“In Proverbs 8:22, Wisdom tells us she is God’s daughter, the first of God’s creations, established before the universe. Eight verses later, she tells us she is the architect of creation, but in neither case is she synonymous with the Creator. The intimacy between God and Wisdom intensifies but still remains dualistic in the second-century text the Wisdom of Solomon, where the relationship between God and Wisdom changes from daughter to lover. Solomon says of Wisdom:

She embraces the universe in its infinite power

and orders all things for their benefit.

Wisdom I loved and sought after her from my youth,

to take her as my bride.

I was intoxicated by her beauty.

She proclaimed her noble birth

and that she lived with God.

And YHVH loved her.

(Wisdom of Solomon 8: 1-3)

Shapiro cites the writings of Philo, the first century Jewish philosopher and Hebrew Bible commentator (20 BCE -50 CE), who makes an even more intimate connection between God and Sophia:

“And thus the Demiurge (God as Creator) who created our entire universe is rightly called the Father of all Created Things, while we call Episteme/Sophia/Wisdom mother, whom God knew and through this knowing created all reality, albeit not in human fashion. However, she received the divine seed and bore with labor the one and beloved son…the ripe fruit of this world.”

Shapiro comments: “We can see in Philo the beginnings of John’s theology and even a prototype of the later Christian teaching of virgin birth, with Mary taking the place of Sophia/Wisdom. While Philo is willing to follow the Hebrew Bible’s teaching that Wisdom is with God, he is not ready to take the leap that John does to affirm that Wisdom is God. This changes when talking of Shekhinah.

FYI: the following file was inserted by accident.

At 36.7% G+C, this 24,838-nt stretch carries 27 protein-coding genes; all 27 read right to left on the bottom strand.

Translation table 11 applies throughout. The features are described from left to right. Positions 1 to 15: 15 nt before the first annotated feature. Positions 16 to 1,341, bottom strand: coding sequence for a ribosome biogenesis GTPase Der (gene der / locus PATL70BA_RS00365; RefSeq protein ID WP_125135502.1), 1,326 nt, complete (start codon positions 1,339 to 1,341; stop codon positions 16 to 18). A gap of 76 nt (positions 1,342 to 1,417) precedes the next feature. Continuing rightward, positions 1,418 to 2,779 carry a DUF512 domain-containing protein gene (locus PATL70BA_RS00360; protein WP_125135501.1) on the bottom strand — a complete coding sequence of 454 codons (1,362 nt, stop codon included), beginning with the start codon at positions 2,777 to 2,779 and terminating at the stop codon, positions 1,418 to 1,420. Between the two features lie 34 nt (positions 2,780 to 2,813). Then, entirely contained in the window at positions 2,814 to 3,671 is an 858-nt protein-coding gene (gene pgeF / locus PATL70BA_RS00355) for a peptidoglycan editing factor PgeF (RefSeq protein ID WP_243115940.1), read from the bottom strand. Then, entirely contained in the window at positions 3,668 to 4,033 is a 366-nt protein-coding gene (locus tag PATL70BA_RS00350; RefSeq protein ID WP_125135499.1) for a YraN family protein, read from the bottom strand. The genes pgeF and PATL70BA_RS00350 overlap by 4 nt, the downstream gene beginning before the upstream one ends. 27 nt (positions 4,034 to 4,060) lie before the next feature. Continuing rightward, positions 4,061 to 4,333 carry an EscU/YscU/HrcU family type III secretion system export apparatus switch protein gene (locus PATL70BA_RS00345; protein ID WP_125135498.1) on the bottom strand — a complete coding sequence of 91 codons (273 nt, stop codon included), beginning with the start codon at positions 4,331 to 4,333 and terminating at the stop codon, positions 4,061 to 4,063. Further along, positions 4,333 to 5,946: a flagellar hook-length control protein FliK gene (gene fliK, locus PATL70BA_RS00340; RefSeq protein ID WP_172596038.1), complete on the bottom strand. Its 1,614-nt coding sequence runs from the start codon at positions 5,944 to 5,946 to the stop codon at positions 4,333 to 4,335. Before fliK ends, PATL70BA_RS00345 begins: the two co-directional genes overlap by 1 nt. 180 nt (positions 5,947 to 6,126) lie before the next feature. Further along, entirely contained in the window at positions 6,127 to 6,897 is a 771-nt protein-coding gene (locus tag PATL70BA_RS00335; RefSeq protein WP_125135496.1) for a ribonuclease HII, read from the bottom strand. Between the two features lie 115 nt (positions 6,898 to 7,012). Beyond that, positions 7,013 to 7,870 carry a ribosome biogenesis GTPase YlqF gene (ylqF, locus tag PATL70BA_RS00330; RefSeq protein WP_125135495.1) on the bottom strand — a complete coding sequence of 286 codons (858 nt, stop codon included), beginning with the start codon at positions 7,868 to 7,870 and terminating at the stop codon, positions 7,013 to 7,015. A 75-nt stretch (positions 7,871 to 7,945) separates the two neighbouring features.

“While Wisdom is related to God as either God’s daughter or God’s wife, Shekhinah is of God herself. The term is unique to Rabbinic literature starting in the first century BCE. The Shekhinah is God’s dwelling – not the place in which God dwells, but any place that God dwells. Whenever you find yourself in the presence of God, you are in Shekhinah. Hence the Rabbis taught:

If ten people sit together and study Torah,

the Shekhinah rests among them….

This is also true of five….It is also true of three…

It is also true of two…This is even true of one, for it says,

In every place where I cause My Name to be mentioned,

I will come to you and bless you.”

In the development of Rabbinic literature over time, the Shekhinah takes on a personification and gradually stands as separate from God, “a being in her own right.”

In the teachings of Jewish mysticism, in Kabbalah, Shapiro finds “the deepest meaning of and connection between Shekhinah, Wisdom, and the Song of Songs.”  The Kabbalistic idea of God is “dynamic.” God’s “creative power and vitality develop in an unending movement of His nature” flowing outward into Creation and “back into itself.”

Shapiro writes: